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COVID Patient Load Leads Strained Hospital In Klamath Falls To Erect Field Tents

Holly Dillemuth
JPR News
Two tents were erected Friday outside Sky Lakes Medical Center in Klamath Falls to offset the growing number of COVID-19 cases. The tents will begin operating next week to screen incoming patients and as a way to help separate COVID-19 patients from non-COVID-19 patients.

Officials at Sky Lake Medical Center in Klamath Falls have put up a pair of field tents in an adjacent parking lot. The tents are scheduled to begin operating next week as an extension of the medical center’s emergency department, to deal with growing number of COVID-19 patients.

The tents were first installed outside the medical center in March 2020, but were never needed. Now, with 25 COVID patients hospitalized as of 8 a.m. Friday, including three patients receiving intensive care, the tents are needed now, according to Tom Hottman, public information officer for Sky Lakes.

“This will help offload pressure from the main ED (Emergency Department) to take care of more patient flow as well as to separate COVID and non-COVID patients to keep the environment much safer,” Hottman told JPR on Friday.

Hottman said the tents were being outfitted with the proper electricity, heating and cooling, and were being equipped with the technology needed to screen patients.

“It’s up to the workflow on how they’ll be used,” Hottman said. “We want to observe physical distancing so people aren’t stacked one on top of the other, not just for COVID purposes, but because it’s the polite thing to do.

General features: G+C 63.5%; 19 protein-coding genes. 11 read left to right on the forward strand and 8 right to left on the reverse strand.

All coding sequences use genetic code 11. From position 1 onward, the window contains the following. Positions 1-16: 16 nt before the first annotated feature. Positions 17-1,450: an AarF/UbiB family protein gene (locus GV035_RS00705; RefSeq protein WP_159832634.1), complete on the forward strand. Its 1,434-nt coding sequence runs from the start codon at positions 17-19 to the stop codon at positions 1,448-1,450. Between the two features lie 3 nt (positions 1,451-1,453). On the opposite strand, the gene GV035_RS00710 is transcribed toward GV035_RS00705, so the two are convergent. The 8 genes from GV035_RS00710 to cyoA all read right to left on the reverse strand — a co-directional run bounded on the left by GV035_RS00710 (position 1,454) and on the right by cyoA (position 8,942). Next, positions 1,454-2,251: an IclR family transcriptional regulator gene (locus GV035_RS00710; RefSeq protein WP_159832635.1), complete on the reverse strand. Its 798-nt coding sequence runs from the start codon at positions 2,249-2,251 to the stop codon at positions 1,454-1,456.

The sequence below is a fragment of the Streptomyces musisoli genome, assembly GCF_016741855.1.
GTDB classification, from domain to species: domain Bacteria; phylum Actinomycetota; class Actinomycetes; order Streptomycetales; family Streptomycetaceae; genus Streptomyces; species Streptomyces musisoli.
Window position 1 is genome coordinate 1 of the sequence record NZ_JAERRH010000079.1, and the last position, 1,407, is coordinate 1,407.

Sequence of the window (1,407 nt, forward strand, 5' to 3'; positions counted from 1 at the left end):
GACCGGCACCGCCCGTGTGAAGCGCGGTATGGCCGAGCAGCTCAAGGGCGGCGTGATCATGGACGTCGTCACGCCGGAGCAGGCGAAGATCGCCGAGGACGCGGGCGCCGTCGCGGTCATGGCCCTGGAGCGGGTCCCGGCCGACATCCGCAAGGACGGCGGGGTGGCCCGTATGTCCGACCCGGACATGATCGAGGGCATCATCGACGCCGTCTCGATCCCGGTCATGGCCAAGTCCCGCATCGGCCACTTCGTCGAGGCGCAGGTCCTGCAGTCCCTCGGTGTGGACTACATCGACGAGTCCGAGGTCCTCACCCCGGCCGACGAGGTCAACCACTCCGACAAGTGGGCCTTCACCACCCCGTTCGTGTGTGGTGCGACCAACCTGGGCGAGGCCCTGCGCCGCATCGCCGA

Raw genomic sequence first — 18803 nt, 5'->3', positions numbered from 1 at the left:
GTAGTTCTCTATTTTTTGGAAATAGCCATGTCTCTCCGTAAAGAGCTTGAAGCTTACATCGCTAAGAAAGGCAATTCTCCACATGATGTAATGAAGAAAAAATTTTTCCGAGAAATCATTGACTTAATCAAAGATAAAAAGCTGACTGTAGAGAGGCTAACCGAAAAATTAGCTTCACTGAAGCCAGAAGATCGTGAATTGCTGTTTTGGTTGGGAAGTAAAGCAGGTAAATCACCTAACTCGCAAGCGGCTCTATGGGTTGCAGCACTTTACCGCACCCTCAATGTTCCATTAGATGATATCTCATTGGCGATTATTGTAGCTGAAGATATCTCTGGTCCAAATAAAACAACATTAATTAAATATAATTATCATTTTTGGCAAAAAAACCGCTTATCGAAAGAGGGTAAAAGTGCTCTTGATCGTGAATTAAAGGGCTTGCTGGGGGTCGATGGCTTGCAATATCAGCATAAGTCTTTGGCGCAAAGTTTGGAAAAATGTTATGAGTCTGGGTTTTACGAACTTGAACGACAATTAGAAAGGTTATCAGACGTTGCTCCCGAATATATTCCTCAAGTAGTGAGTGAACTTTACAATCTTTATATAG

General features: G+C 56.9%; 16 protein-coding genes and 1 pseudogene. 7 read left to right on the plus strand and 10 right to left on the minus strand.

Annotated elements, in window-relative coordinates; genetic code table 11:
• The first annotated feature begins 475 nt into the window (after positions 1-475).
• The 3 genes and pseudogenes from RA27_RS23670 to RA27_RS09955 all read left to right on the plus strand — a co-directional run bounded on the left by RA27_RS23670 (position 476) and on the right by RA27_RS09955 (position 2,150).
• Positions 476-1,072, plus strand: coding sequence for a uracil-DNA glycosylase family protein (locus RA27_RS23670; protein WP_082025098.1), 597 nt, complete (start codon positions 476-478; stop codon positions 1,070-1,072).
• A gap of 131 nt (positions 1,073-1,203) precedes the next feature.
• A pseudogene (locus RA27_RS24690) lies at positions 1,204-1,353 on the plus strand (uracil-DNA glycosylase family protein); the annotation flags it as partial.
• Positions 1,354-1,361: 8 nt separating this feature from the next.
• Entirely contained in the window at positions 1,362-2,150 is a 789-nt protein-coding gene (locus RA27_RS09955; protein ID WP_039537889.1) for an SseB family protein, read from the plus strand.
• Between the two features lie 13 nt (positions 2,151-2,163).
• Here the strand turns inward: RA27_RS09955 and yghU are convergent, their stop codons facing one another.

“Projections indicate that we can expect to have at least this level of patients for a long time,” Hottman added. “Some of the models suggest that the numbers could double in two to three weeks.”

Hottman said the COVID patients the approximately 130-bed medical center is seeing are sicker and younger than during the beginning of the pandemic.

“Currently the age range (of COVID-19 patients) is from 30’s to 80’s, with a fair number in their 50’s and 60’s,” Hottman said.

Also on Friday,Sky Lakes had an orientation for more than 20 airmen from the 173rd Air National Guard Fighter Wing at Kingsley Field. The group is part of the National Guard deployment assigned to provide additional help for over-stretched hospitals in Oregon.

Next week, the medical center will also start the week with 48 clinical personnel from around the state to help alleviate strain on the medical center, which has had more than two dozen staff members test positive for COVID-19 in recent weeks.

Hottman said Klamath County has often “lagged” behind neighboring Jackson County and others in the region in terms of COVID-19 patient numbers, but has the potential to catch up.

“Because we don’t have those numbers now doesn’t mean we won’t,” Hottman said.

Sky Lakes updates its COVID-19 patient load on social media accounts, including Twitter, daily.

Hottman said the medical center asks the communities in the Klamath Basin to get vaccinated if they haven’t yet done so, as well as wearing masks and practicing social distancing.

Holly Dillemuth was JPR's Klamath Basin regional correspondent. She was a staff reporter for the Herald and News in Klamath Falls for over 7 years covering a diverse range of topics, including city government, higher education and business.